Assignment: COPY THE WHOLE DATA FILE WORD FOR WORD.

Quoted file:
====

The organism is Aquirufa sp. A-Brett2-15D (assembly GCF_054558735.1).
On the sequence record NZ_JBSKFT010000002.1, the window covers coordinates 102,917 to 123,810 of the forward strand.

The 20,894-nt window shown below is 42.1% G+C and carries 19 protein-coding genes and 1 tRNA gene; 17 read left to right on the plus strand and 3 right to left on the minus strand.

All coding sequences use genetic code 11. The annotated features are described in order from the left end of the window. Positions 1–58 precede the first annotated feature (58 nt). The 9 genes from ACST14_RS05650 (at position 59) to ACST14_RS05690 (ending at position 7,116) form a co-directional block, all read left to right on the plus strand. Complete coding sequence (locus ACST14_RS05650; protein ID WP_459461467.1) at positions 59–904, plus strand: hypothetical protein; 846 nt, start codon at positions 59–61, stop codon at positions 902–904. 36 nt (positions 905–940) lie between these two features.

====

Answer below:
The organism is Aquirufa sp. A-Brett2-15D (assembly GCF_054558735.1).
On the sequence record NZ_JBSKFT010000002.1, the window covers coordinates 102,917 to 123,810 of the forward strand.

The 20,894-nt window shown below is 42.1% G+C and carries 19 protein-coding genes and 1 tRNA gene; 17 read left to right on the plus strand and 3 right to left on the minus strand.

All coding sequences use genetic code 11. The annotated features are described in order from the left end of the window. Positions 1–58 precede the first annotated feature (58 nt). The 9 genes from ACST14_RS05650 (at position 59) to ACST14_RS05690 (ending at position 7,116) form a co-directional block, all read left to right on the plus strand. Complete coding sequence (locus ACST14_RS05650; protein ID WP_459461467.1) at positions 59–904, plus strand: hypothetical protein; 846 nt, start codon at positions 59–61, stop codon at positions 902–904. 36 nt (positions 905–940) lie between these two features.